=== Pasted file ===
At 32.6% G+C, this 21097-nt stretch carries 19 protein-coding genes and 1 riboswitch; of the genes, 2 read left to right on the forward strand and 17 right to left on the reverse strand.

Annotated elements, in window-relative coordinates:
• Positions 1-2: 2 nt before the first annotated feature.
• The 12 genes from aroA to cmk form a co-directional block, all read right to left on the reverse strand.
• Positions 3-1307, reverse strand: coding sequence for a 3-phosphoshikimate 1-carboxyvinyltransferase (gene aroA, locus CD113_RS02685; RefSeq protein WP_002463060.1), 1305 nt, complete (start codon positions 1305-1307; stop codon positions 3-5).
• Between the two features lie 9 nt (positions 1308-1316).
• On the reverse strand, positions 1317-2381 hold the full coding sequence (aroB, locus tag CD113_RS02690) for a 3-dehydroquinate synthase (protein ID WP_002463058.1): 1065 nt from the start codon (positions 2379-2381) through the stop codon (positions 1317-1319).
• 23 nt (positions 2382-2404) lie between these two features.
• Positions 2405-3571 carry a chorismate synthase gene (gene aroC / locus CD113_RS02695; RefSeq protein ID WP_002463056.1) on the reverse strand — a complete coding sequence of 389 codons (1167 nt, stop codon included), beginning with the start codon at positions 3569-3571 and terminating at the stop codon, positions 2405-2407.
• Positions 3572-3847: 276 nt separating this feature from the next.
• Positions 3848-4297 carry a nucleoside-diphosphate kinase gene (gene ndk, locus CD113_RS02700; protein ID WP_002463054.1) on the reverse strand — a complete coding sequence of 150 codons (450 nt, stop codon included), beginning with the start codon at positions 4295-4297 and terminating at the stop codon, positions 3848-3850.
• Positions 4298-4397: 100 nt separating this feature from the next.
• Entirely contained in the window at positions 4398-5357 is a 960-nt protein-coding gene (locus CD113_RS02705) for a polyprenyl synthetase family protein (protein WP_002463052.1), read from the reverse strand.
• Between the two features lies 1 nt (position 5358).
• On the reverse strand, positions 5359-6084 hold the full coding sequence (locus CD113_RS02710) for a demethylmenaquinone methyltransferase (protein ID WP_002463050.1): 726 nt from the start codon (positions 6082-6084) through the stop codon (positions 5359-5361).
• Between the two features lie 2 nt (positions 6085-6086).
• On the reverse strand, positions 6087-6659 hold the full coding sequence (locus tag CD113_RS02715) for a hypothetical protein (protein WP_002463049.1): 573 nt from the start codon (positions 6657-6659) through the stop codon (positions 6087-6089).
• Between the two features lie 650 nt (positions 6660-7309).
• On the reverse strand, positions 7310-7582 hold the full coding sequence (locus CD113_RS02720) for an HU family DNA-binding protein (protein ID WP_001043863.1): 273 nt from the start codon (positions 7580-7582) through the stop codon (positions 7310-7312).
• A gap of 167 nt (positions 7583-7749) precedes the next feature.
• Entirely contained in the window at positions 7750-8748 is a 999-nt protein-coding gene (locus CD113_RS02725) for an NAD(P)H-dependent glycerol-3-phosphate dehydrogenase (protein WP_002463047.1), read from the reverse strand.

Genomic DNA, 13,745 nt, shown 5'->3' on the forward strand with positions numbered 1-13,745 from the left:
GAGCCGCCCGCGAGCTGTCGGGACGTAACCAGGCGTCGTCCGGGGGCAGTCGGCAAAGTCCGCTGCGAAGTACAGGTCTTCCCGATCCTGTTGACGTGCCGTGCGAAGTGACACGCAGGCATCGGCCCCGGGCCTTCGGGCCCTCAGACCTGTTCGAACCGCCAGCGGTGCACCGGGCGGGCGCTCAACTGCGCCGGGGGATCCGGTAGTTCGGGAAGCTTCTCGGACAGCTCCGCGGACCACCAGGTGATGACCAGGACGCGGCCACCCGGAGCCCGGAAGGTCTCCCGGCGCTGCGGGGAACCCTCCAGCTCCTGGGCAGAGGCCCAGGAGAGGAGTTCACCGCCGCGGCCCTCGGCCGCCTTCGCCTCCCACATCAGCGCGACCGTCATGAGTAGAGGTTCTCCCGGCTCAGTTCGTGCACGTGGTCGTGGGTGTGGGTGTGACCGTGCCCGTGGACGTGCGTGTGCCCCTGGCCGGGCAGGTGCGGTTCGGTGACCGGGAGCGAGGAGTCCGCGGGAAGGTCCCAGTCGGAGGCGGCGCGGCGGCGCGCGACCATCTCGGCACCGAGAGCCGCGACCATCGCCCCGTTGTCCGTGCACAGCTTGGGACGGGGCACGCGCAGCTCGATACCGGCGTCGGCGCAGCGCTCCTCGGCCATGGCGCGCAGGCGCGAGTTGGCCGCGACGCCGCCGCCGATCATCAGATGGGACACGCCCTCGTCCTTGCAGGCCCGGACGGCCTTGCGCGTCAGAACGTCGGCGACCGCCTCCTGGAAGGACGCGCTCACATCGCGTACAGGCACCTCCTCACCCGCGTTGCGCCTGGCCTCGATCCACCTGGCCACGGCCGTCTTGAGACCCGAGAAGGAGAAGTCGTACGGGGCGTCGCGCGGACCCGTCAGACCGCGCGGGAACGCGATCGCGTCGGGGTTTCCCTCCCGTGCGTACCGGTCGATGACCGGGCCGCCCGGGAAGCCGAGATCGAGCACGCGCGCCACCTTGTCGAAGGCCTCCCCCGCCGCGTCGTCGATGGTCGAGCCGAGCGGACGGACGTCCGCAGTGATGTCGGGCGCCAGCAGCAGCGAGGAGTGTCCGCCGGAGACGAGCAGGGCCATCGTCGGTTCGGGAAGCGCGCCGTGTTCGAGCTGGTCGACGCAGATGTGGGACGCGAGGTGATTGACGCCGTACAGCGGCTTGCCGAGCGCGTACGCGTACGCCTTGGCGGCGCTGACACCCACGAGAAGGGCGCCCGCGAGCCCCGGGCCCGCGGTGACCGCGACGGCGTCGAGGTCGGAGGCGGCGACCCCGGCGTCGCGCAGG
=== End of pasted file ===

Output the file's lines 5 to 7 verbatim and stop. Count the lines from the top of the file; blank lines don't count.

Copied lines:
• Positions 3-1307, reverse strand: coding sequence for a 3-phosphoshikimate 1-carboxyvinyltransferase (gene aroA, locus CD113_RS02685; RefSeq protein WP_002463060.1), 1305 nt, complete (start codon positions 1305-1307; stop codon positions 3-5).
• Between the two features lie 9 nt (positions 1308-1316).
• On the reverse strand, positions 1317-2381 hold the full coding sequence (aroB, locus tag CD113_RS02690) for a 3-dehydroquinate synthase (protein ID WP_002463058.1): 1065 nt from the start codon (positions 2379-2381) through the stop codon (positions 1317-1319).